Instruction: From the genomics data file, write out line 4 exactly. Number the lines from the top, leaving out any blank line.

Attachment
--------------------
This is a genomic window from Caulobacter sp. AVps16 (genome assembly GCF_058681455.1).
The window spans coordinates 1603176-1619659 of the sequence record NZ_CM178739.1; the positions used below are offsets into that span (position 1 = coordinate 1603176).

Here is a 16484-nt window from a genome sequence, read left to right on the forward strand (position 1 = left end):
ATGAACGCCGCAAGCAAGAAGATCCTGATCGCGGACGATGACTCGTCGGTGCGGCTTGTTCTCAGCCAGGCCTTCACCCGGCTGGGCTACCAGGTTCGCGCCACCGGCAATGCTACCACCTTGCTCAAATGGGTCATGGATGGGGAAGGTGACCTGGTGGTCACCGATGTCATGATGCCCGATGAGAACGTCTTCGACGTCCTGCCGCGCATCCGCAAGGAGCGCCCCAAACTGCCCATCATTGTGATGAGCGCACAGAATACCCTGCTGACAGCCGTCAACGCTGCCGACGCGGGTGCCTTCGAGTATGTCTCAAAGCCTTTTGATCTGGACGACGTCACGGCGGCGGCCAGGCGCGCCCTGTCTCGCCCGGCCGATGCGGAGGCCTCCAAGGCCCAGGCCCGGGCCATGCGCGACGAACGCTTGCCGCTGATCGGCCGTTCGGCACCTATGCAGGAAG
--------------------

ATGAACGCCGCAAGCAAGAAGATCCTGATCGCGGACGATGACTCGTCGGTGCGGCTTGTTCTCAGCCAGGCCTTCACCCGGCTGGGCTACCAGGTTCGCGCCACCGGCAATGCTACCACCTTGCTCAAATGGGTCATGGATGGGGAAGGTGACCTGGTGGTCACCGATGTCATGATGCCCGATGAGAACGTCTTCGACGTCCTGCCGCGCATCCGCAAGGAGCGCCCCAAACTGCCCATCATTGTGATGAGCGCACAGAATACCCTGCTGACAGCCGTCAACGCTGCCGACGCGGGTGCCTTCGAGTATGTCTCAAAGCCTTTTGATCTGGACGACGTCACGGCGGCGGCCAGGCGCGCCCTGTCTCGCCCGGCCGATGCGGAGGCCTCCAAGGCCCAGGCCCGGGCCATGCGCGACGAACGCTTGCCGCTGATCGGCCGTTCGGCACCTATGCAGGAAG